dear Liza, on what?

    On a stone, dear Henry, dear Henry, dear Henry,
    On a stone, dear Henry,
    dear Henry, a stone.

    The stone is too dry, dear Liza, dear Liza,
    The stone is too dry,
    dear Liza, too dry.

    Then wet it, dear Henry, dear Henry, dear Henry,
    Then wet it, dear Henry,
    dear Henry, wet it.

    With what shall I wet it, dear Liza, dear Liza?
    With what shall I wet it,
    dear Liza, with what?

    try water, dear Henry, dear Henry, dear Henry,
    try water, dear Henry,
    dear Henry, water.

    In what shall I fetch it, dear Liza, dear Liza?
    In what shall I fetch it,
    dear Liza, in what?

    In the bucket, dear Henry, dear Henry, dear Henry,
    In the bucket, dear Henry,
    dear Henry, a bucket.

    But there’s a hole in my bucket, dear Liza, dear Liza,
    There’s a hole in my bucket,
    dear Liza, a hole.

    Liked by 1 person

  3. Jane D. says:

    Yes, I have thought that about my husband too. My bucket is empty and he’s still trying to get something out of it!

    Also realized last week that I get edgy when he walks in the door. I can feel my stress level rising. I think I will focus on trying to improve that situation.

    Liked by 1 person

  4. newshoes123 says:

    PJ, it’s not easy being married to a pa person and trying to stay sane. Seriously, just the sheer exhaustion from dealing with them is enough to empty your bucket constantly. I like this comment of yours: ” I get touch deprivation if I can’t hug and touch with people I love.” It’s been several months since I left my pah, the first few months were torture, I wanted to reach out and touch him and give him love but I knew that it would mean me going back to him so I abstained and it was hell. I found other ways to give love, like the extra hugs and kisses I give my kids, I pet my dog more, I hug my friends more and I cry now too where as before I wouldn’t allow myself. I let people see me as the human feeling person that I am and I allow people to touch me if they want too. It’s been wonderful and it won’t replace what I lost with my pah ever but it’s enough and even more than I had before. I am able to fill my bucket with the words and hugs and affection I get from others. I wish the same for you dear PJ, because you deserve it.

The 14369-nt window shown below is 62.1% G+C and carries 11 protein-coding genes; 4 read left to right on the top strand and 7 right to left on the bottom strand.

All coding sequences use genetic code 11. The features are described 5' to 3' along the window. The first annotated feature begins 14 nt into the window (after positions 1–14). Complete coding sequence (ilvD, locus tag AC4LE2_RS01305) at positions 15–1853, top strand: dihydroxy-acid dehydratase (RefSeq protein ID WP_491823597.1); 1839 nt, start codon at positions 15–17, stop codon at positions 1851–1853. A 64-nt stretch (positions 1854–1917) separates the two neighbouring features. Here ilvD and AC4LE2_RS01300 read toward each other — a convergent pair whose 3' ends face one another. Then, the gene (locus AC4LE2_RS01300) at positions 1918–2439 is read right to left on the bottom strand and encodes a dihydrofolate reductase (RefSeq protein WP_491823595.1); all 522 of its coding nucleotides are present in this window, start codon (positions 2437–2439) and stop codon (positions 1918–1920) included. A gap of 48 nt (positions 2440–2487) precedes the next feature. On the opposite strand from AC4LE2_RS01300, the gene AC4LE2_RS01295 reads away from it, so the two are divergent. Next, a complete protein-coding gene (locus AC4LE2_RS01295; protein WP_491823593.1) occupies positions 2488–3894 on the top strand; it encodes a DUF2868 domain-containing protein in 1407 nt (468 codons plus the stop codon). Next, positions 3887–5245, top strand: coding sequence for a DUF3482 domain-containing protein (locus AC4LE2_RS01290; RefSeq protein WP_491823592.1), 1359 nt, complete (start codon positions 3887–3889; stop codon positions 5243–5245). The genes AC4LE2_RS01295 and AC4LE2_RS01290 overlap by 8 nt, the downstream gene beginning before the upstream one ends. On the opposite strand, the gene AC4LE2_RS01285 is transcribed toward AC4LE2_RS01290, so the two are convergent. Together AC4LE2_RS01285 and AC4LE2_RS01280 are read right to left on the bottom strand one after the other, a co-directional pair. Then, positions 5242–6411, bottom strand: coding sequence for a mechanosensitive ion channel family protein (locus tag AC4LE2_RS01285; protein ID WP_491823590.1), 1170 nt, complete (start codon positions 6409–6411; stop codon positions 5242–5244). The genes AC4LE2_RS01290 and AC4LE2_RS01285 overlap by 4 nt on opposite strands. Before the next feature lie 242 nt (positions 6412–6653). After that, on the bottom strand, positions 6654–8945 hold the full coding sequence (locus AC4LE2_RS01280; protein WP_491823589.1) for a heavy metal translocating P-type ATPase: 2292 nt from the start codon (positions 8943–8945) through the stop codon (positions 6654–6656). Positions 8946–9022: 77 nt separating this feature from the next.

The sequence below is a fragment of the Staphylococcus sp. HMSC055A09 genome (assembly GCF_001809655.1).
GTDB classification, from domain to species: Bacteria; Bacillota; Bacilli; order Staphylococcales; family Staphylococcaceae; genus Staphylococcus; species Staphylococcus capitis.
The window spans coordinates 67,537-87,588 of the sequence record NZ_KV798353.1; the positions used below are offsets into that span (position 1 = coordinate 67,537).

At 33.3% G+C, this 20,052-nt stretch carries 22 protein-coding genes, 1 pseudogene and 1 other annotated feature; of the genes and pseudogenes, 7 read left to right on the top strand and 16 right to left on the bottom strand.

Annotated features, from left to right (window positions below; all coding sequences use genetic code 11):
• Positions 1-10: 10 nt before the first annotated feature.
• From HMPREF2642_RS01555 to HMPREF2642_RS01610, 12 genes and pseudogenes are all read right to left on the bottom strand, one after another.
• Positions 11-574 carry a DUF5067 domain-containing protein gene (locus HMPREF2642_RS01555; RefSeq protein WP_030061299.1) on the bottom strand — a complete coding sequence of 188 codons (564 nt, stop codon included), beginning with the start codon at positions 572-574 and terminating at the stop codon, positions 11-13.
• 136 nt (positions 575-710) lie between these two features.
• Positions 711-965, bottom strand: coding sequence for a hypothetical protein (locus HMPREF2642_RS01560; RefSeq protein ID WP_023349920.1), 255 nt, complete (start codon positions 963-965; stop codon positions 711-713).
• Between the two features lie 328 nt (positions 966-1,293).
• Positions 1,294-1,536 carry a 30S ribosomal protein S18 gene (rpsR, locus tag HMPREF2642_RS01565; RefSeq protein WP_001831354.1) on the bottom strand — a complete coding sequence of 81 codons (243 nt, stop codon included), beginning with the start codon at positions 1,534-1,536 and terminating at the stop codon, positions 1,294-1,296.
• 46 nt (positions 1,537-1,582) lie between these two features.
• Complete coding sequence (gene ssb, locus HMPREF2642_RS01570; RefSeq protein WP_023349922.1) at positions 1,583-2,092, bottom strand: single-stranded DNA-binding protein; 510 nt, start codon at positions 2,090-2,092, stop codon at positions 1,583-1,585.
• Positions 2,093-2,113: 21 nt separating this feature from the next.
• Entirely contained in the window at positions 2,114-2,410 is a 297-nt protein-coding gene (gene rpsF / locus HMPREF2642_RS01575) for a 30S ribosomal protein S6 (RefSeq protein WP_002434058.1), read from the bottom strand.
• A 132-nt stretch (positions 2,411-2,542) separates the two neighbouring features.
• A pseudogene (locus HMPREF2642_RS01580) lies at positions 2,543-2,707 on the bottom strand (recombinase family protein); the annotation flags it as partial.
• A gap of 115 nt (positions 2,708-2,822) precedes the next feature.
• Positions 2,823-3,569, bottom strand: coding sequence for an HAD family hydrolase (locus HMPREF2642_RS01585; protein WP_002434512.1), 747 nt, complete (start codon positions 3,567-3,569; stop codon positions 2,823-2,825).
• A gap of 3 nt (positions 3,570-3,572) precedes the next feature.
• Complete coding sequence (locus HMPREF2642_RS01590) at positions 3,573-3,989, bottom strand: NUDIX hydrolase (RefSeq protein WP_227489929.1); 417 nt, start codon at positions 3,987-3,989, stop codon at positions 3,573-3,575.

Like

  5. Jane Thorne says:

    ❤ xXx

    Like